Research: Grouting in Piezometers
Slope Indicator Factory: This story presents the results of some testing done here at Slope Indicator. The same story appears in our technical notes section. Much more information is now available on this subject.
A growing number of geotechnical engineers are choosing a faster, easier way to install piezometers: they omit the conventional sand intake zone and the bentonite seal. Instead, they lower a grout pipe with the piezometer and backfill the entire borehole with a non-shrinking, low-permeability grout.
The grout must have a permeability that is lower than that of the surrounding ground, so that it prevents a flow of water through the borehole, much like the traditional bentonite seal.
How can a piezometer operate when it is sealed in grout? Gordon McKenna, an early advocate of the method, explains it this way: "The key to the success of the grouted-in installation method is that modern diaphragm-type piezometer tips require only a very small fluid volume change for pressure equalization, and the grout can transmit this volume over the short distance from the formation to the tip quickly." (McKenna, 1994)
Some numbers help illustrate this. Suppose there is a one psi increase in water pressure in the formation. With a 3/4-inch standpipe, it would take an inflow of 240 ml of water before this change could be measured. However, with a VW piezometer, the same change could be measured with an inflow of only 0.00002 ml, approximately 12 million times less. The mechanism that produces this tiny volume of water is more of a molecular migration than it is a flow.
Erik Mikkelsen at Slope Indicator wanted to install piezometers along with inclinometer casing. To determine if this were feasible, he designed a test to measure the response time of a grouted-in piezometer.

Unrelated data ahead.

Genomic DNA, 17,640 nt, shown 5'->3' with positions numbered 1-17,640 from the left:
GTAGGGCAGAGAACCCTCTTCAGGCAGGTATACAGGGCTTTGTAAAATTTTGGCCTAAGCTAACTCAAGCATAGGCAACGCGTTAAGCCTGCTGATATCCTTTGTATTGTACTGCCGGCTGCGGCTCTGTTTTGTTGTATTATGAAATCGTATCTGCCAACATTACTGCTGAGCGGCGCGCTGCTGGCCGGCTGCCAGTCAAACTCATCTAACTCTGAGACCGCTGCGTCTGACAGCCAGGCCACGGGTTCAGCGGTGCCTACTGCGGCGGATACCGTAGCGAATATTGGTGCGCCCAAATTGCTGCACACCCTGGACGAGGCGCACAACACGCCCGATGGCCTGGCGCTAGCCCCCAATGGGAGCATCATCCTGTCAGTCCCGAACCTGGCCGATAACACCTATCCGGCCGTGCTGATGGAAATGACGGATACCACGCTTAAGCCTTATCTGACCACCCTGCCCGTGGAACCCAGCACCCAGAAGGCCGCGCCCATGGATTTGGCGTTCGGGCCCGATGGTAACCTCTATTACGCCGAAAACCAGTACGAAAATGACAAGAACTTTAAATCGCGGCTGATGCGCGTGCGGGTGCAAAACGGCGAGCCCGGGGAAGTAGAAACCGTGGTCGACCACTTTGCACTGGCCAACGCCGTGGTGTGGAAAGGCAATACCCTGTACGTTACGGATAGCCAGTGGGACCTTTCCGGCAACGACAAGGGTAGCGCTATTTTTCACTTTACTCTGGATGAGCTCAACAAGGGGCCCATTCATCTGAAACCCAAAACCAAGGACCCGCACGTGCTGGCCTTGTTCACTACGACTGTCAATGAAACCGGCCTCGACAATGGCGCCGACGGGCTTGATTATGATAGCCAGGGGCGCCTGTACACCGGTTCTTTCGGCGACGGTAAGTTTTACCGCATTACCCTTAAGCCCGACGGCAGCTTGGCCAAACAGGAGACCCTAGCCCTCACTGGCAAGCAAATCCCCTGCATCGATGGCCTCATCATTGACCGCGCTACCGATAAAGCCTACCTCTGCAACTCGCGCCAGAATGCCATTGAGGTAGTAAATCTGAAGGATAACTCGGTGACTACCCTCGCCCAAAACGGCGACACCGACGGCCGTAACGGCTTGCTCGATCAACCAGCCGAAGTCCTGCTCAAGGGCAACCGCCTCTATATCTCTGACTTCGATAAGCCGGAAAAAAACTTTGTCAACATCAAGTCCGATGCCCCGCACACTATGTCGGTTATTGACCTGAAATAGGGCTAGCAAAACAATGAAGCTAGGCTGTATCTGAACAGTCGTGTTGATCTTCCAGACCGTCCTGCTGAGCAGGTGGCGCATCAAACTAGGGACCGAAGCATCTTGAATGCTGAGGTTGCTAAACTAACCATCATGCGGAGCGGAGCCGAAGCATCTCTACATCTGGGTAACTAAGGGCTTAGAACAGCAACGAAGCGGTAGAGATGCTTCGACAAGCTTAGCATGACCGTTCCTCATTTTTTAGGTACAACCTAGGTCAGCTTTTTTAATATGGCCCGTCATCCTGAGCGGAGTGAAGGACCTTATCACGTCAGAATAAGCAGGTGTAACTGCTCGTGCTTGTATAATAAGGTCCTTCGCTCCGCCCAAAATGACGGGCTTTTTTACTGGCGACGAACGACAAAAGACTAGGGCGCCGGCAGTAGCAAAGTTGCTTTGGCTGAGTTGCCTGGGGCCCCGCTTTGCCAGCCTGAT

Equipment used in the test included a pressure chamber, a regulated pressure source, two VW piezometers, and a data logger.
One piezometer was installed, filter-end up, in the bottom half of the pressure chamber. A fold of geotextile material was strapped over the filter. Water was poured into the chamber so that the piezometer was submerged and the filter area could be saturated.
Grout was tremied to the bottom of the chamber and its level was raised until it was eight inches above the filter tip of the piezometer. Eight inches was judged to be the maximum thickness of the grout backfill surrounding inclinometer casing.
The grout mixture used in the test was the same bentonite-cement mix that Slope Indicator recommends for inclinometer casing. A one-inch layer of water was left on top of the grout.
The other piezometer and the fittings for the pressure source were installed in the top half of the chamber. The top half was then sealed to the bottom half, and a 5 psi pressure was applied and maintained to simulate a confining pressure.
The Test Procedure
Tests were run on day 2, 7, 14, and 30. In each test, pressure in the upper chamber was increased by 10 psi. The datalogger then recorded readings until both piezometers showed 100% response to the applied pressure. Afterwards, pressure was returned to the constant 5 psi confining pressure.
The First Series of Tests
The plot below shows the results from a typical test in the first series. The piezometer in air responds instantly to the increase in pressure, while the piezometer in grout responds more slowly. The time-lag for 100% response of the grouted-in piezometer increased as the grout cured. Results are shown in the table below:
The Second Series of Tests
The second series of tests was run for 280 days. In this series, the geotextile protection for the filter was eliminated. This dramatically shortened response times. We believe that air trapped in the geotextile slowed response time in the first series. While response time still increases with curing days, the time-lag at 30 days is only 2.4 minutes. At 90 days, the response-time curve flattens, and at 128 days, the response time stabilizes at about 3.5 minutes.
These tests verify that a diaphragm piezometer operates properly without a sand intake zone and that when installed directly in a bentonite-cement grout, the piezometer shows only a very short delay in response to changes in pressure.
The practical implications are that installation procedures for piezometers can be simplified and that no special protection or grout mixture is required for piezometers installed with inclinometer casing. A further implication, as demonstrated in the reference papers listed below, is that the grout-in method provides an easy way to install multiple piezometers in the same borehole.
McKenna, G.T, "Grouted-in Installation of Piezometers in Boreholes," Geotechnical Journal 32, pp 355-363, 1995. The quote is from a 1994 paper with the same name. Also, Vaughan, P. R , "A Note on Sealing Piezometers in Boreholes," Geotechnique 19, No 3, pp 405-413, 1969.